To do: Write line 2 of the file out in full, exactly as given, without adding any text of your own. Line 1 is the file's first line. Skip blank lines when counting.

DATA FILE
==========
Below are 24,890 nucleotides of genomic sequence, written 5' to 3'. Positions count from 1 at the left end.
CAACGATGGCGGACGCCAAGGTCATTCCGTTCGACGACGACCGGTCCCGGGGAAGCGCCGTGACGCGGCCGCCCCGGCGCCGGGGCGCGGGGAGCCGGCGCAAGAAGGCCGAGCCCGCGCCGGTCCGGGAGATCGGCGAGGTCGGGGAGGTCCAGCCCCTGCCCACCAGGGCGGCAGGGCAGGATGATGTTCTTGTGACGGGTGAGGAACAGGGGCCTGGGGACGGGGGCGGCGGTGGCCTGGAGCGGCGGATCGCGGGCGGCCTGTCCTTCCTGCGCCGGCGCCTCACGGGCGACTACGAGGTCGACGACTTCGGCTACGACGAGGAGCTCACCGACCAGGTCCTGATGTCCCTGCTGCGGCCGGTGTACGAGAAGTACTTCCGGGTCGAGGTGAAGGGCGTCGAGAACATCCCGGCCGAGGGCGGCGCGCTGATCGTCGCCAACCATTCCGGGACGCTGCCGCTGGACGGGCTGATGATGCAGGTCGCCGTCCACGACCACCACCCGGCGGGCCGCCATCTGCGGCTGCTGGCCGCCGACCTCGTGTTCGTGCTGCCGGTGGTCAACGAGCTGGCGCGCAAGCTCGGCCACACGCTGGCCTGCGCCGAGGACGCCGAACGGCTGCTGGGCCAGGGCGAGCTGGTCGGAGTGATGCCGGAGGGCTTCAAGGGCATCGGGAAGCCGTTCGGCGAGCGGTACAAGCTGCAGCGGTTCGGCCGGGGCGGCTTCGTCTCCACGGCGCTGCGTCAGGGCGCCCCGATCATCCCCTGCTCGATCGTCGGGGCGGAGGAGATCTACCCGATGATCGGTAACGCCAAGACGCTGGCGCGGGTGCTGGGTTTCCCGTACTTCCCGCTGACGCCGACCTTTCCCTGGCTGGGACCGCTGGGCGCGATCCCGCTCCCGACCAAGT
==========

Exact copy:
CAACGATGGCGGACGCCAAGGTCATTCCGTTCGACGACGACCGGTCCCGGGGAAGCGCCGTGACGCGGCCGCCCCGGCGCCGGGGCGCGGGGAGCCGGCGCAAGAAGGCCGAGCCCGCGCCGGTCCGGGAGATCGGCGAGGTCGGGGAGGTCCAGCCCCTGCCCACCAGGGCGGCAGGGCAGGATGATGTTCTTGTGACGGGTGAGGAACAGGGGCCTGGGGACGGGGGCGGCGGTGGCCTGGAGCGGCGGATCGCGGGCGGCCTGTCCTTCCTGCGCCGGCGCCTCACGGGCGACTACGAGGTCGACGACTTCGGCTACGACGAGGAGCTCACCGACCAGGTCCTGATGTCCCTGCTGCGGCCGGTGTACGAGAAGTACTTCCGGGTCGAGGTGAAGGGCGTCGAGAACATCCCGGCCGAGGGCGGCGCGCTGATCGTCGCCAACCATTCCGGGACGCTGCCGCTGGACGGGCTGATGATGCAGGTCGCCGTCCACGACCACCACCCGGCGGGCCGCCATCTGCGGCTGCTGGCCGCCGACCTCGTGTTCGTGCTGCCGGTGGTCAACGAGCTGGCGCGCAAGCTCGGCCACACGCTGGCCTGCGCCGAGGACGCCGAACGGCTGCTGGGCCAGGGCGAGCTGGTCGGAGTGATGCCGGAGGGCTTCAAGGGCATCGGGAAGCCGTTCGGCGAGCGGTACAAGCTGCAGCGGTTCGGCCGGGGCGGCTTCGTCTCCACGGCGCTGCGTCAGGGCGCCCCGATCATCCCCTGCTCGATCGTCGGGGCGGAGGAGATCTACCCGATGATCGGTAACGCCAAGACGCTGGCGCGGGTGCTGGGTTTCCCGTACTTCCCGCTGACGCCGACCTTTCCCTGGCTGGGACCGCTGGGCGCGATCCCGCTCCCGACCAAGT